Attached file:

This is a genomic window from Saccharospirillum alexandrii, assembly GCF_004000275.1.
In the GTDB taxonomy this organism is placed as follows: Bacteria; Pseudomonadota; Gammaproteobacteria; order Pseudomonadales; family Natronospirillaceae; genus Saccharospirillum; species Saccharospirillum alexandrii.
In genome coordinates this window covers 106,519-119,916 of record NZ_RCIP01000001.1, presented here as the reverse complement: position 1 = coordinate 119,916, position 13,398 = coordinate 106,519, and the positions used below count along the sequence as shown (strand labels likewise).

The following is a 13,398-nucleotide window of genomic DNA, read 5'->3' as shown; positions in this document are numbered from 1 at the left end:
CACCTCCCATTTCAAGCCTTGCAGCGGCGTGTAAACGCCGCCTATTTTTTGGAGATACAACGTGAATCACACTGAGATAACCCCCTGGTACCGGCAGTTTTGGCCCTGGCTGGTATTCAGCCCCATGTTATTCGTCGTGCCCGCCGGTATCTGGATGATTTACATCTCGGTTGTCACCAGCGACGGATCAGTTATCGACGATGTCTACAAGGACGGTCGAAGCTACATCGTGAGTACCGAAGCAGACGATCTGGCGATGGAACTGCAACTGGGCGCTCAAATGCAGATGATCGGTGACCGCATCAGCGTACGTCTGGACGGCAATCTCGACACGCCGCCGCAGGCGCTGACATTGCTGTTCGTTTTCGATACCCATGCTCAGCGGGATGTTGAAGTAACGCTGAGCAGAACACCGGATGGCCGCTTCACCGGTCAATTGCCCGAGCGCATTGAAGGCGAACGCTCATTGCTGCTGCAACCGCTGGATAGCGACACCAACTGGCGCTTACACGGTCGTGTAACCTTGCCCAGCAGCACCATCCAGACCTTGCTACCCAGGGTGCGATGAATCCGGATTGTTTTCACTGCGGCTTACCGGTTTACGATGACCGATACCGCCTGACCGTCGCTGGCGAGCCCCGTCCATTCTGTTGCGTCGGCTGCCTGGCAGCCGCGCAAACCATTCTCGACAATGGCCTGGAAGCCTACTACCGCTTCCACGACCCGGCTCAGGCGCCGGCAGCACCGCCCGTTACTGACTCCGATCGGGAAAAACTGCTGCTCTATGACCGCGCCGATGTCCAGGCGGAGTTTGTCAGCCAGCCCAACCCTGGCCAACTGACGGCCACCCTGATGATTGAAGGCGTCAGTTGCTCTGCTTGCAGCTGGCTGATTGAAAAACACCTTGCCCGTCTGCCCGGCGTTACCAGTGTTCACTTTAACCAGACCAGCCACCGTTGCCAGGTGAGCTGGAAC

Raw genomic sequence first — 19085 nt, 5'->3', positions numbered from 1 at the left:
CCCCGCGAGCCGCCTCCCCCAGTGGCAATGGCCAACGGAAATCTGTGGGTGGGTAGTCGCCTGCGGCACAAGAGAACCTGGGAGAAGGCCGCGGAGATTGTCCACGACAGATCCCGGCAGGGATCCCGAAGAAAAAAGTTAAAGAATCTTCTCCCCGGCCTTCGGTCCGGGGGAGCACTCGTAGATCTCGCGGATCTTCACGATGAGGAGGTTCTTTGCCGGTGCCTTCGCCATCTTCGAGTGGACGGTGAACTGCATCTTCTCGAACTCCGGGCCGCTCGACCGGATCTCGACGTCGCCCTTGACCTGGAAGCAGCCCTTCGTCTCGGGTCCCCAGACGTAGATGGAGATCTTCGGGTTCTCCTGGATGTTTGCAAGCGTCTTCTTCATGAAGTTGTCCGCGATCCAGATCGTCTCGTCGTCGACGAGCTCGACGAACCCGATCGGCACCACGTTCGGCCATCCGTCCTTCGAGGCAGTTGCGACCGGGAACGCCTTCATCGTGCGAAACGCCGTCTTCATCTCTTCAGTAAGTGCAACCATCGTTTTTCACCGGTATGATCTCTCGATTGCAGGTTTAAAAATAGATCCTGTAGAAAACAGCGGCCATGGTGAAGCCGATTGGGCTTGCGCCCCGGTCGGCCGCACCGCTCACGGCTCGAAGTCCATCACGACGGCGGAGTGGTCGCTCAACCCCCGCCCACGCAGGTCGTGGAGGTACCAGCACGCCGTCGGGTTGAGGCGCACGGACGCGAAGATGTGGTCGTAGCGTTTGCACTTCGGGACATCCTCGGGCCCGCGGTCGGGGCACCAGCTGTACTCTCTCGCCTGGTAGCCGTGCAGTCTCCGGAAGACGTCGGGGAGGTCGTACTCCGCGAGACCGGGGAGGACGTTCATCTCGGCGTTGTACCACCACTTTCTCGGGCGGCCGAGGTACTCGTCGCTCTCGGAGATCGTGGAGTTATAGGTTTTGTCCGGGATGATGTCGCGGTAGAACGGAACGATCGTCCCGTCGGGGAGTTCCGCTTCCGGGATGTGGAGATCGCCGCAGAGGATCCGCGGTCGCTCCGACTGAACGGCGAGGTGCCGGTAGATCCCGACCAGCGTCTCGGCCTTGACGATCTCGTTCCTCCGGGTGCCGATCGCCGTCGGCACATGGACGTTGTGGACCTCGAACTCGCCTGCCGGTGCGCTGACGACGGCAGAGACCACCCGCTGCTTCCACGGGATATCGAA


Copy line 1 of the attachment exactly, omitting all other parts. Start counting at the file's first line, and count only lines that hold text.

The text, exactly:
This is a genomic window from Saccharospirillum alexandrii, assembly GCF_004000275.1.